Time to go, Kevin
Goodbye Kevin Andrews. Having lived in East Doncaster for many years I have yet to discover something that this man has done for Menzies other than espouse his religious belief biases into the legislative processes.
Let's start an "Anyone But Kevin" campaign.
There's no doubt that Menzies is safe Liberal territory and Andrews will have a plenty of cash for his campaign, particularly after Clubs NSW gave him $20,000 after he helped kill off Federal pokies reform. But Andrews is presenting himself as a key part of the internal opposition to Malcolm Turnbull. Cabinet Secretary Arthur Sinodinos told Insiders yesterday that he believes a re-elected Malcolm Turnbull will have more authority. However, that will all depend on the make-up of the party room. Removing Kevin Andrews would certainly help offset the growing perception that the Coalition is overly dominated by right wing social conservatives.The same goes with Barnaby Joyce - hence Tony Windsor's entry.
If a pro-Turnbull independent stood against Kevin Andrews, there'd be plenty of people who would choose to send Andrews a message and it would force him to publicly endorse Turnbull and existing government policies.
Finally, below is a summary of Kevin's last 6 wins in Menzies as he lifted his margin from just 5.4% in 1998 to a very healthy 14.55% in 2013:
Kevin primary 58.88% in a 7 person field and 2PP 64.55%.
Kevin primary 53.63% in a 4 horse field with 2PP of 58.72%.
Kevin primary 51.6% in a 6 person field with 2PP of 56.02%. Independent Phil Nitschke got 3.92%.
Kevin primary 56.79% in a 6 person field and 2PP 60.67%.
Kevin primary 53.28% in a 5 person field and 2PP 58.94%.
No online figures on Kevin's primary but 2PP was 55.4%
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Election coming, so councils should get on board the ‘Pokies Play You' campaign
With the Federal government having failed to act and state governments largely addicted to pokies revenue, it is time for local government to really step up in the campaign to end Australia's sad position as the most gambling addicted nation.
The ‘Pokies Play You' campaign being run by the Alliance for Gambling Reform is designed to re-focus discussions in Australia and New Zealand around poker machines. It is being driven by the likes of Tim Costello, Monash University's Prof Charles Livingstone and a group of Victorian councils (see this City of Monash release) but has aspirations to play on a national stage.
Industry and state government campaigns to date have been deliberately crafted to take any focus, or accountability, off the industry and to allocate the blame for all the harm caused by poker machines to people who use them.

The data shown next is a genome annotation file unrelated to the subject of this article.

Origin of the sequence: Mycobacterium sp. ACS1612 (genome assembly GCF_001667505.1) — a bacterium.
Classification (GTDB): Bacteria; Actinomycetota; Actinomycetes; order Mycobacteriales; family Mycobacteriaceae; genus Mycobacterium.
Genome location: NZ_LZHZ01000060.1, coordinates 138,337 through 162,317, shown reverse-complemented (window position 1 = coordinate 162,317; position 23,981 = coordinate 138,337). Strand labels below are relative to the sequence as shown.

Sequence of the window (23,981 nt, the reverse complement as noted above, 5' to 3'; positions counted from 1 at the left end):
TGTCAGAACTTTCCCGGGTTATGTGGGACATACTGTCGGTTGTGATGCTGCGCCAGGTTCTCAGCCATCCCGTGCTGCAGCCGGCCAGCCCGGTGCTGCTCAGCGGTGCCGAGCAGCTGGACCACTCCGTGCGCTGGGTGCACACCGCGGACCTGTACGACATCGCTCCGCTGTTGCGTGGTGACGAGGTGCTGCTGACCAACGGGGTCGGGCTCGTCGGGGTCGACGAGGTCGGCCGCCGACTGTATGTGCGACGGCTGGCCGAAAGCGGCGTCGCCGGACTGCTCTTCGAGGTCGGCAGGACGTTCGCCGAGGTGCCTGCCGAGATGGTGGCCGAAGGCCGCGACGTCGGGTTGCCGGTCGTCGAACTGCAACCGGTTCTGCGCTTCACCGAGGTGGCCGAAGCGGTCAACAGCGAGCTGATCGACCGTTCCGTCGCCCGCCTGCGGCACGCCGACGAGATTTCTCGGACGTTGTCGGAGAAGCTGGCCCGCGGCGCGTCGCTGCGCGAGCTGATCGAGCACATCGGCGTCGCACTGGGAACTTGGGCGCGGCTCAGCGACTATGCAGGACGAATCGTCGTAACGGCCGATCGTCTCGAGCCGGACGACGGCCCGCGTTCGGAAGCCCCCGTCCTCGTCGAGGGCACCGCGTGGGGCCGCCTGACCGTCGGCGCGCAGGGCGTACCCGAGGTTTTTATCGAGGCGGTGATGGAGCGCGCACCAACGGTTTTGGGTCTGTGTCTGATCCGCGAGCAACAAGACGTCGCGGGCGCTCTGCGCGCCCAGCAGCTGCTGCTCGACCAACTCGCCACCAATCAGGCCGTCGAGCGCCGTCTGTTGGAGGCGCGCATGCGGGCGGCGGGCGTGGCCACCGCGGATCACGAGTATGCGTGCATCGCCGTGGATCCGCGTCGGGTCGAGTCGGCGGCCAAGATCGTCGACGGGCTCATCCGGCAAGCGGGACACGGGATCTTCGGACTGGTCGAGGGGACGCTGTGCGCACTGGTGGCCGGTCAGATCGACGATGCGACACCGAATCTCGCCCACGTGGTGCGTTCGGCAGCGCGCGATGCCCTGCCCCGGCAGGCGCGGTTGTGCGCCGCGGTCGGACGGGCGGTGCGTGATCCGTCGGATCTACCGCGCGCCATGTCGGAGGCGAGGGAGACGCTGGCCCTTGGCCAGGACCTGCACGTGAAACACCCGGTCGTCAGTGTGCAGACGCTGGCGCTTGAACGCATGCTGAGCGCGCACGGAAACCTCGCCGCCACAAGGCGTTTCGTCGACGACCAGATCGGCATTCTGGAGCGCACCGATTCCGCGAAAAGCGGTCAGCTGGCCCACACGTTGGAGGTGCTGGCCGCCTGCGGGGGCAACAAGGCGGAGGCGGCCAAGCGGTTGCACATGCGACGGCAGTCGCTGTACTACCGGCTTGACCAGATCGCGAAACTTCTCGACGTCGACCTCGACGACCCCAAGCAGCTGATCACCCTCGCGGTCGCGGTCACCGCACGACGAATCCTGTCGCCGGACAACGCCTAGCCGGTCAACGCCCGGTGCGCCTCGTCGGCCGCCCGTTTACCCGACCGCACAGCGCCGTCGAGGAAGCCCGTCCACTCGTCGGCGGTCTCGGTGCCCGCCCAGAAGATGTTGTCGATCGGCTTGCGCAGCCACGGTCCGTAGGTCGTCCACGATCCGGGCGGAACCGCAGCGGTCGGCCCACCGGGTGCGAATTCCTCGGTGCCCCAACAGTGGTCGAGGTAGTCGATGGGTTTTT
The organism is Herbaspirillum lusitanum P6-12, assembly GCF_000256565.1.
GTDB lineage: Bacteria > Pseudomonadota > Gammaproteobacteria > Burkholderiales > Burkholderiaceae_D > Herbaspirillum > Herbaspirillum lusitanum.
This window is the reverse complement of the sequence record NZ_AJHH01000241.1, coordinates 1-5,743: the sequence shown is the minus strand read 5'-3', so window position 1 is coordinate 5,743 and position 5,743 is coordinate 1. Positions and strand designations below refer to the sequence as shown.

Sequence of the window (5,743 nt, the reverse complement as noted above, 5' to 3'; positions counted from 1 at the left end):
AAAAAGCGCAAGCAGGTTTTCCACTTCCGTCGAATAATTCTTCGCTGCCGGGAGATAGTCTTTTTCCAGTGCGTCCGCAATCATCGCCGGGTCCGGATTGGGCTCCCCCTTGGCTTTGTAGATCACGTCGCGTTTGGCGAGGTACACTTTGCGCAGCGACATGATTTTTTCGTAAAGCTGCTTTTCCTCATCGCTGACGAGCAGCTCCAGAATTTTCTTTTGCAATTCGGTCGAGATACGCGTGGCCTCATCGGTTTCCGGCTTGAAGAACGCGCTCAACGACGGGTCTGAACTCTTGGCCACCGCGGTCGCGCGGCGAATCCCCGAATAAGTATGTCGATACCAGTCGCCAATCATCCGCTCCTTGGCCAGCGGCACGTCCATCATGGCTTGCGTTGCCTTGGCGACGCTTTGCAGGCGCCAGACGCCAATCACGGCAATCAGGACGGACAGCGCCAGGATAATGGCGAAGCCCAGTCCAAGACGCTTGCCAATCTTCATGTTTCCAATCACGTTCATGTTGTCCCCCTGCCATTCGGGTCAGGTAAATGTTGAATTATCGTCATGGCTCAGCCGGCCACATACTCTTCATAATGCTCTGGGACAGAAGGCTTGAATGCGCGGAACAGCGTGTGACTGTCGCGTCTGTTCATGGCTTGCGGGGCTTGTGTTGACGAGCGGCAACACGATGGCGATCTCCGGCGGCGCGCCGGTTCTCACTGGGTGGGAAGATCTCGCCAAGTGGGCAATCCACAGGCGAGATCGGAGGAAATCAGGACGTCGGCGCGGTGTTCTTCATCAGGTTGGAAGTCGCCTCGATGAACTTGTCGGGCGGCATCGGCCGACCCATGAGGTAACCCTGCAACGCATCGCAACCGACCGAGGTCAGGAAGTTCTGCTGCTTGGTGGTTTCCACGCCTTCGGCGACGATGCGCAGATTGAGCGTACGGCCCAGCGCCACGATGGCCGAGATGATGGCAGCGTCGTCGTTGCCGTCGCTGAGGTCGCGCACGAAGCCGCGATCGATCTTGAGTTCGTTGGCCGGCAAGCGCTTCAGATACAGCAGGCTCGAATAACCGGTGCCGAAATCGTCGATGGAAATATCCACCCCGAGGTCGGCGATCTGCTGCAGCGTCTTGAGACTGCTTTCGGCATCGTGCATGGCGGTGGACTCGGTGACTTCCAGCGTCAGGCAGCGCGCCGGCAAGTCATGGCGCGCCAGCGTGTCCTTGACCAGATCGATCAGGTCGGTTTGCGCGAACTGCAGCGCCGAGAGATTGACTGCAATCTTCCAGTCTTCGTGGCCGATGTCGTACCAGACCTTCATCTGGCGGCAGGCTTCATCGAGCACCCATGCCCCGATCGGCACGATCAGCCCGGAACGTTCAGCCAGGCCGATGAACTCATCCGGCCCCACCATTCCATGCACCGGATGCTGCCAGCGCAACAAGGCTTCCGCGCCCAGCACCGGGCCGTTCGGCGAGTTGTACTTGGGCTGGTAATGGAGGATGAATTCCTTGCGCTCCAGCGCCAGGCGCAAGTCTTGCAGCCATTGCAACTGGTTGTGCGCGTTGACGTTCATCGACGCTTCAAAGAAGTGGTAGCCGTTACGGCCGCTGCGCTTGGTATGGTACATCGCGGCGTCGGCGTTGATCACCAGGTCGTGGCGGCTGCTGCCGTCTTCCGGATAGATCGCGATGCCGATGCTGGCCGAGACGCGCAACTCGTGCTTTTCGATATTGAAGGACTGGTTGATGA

The notion of 'responsible gambling', is designed to encourage people to wrongly assume that a player of poker machines is irresponsible if they become addicted.
This allows manufacturers, providers and enablers to avoid any responsibility for making, supplying and legalising a misleading and deceptive product. These products are deliberately manufactured to create addiction.
The notion of ‘responsible gambling' needs to be contested and thoroughly discounted, if any discussion around poker machines is to properly advance.
Rather than criticising gamblers who unwittingly fall prey to a machine that is dishonestly represented as harmless, the ‘Pokies Play You' campaign explains how machines are designed to turn recreational gamblers into addicted gamblers.
The industry currently uses the word “play” in an attempt to make poker machine use seem harmless, child-like and fair. In reality, it is none of these things.
Instead the word “play” is used in the Alliance campaign in the context of manipulation. People do not like to be played. The campaign exists to inform people that they are being deliberately manipulated through machine design, which is engineered to cause addiction to the poker machines.
The notion of people “being played” by the machine is also important in establishing the understanding that, unlike in a normal game of chance or skill, poker machines are designed to be unfair. They are not a game, in any normal sense. You don't play them like a game. They play you. Your eventual addiction in not an accident. It is the result of very specific and measurable programming features.
Australian university research has found that poker machines are the second highest cause of crime in the community after the illicit drug trade.
People who fall victim to poker machines regularly steal from small businesses. They rob venues and steal from friends and family members including their own children. Organised crime gangs regularly target poker machine venues.
Local governments are unfairly blamed by ratepayers for the proliferation of poker machines in the community and get none of the revenue.
Many ratepayers mistakenly believe that local governments can control the location of poker machines, that Councils profit from losses on poker machines, or both.
As you can see from this list of Alliance supporters, many councils are already on board but more should follow.
Litigation against the industry is afoot and there is a new push for individual councils to contribute up to $25,000 to take the Alliance to the next level of capacity.
If you want to get involved or learn more, visit the Alliance for gambling reform website.
And check out this inspirational video (be patient, it's a big file but worth the wait) explaining why councils need to step up on this issue.
The Mayne Report Rich List and other favourite lists
BRW magazine used to do a great job with its various Australian Rich Lists but since the print version was closed and the website closed, it has fallen away, as was explained in this Crikey story.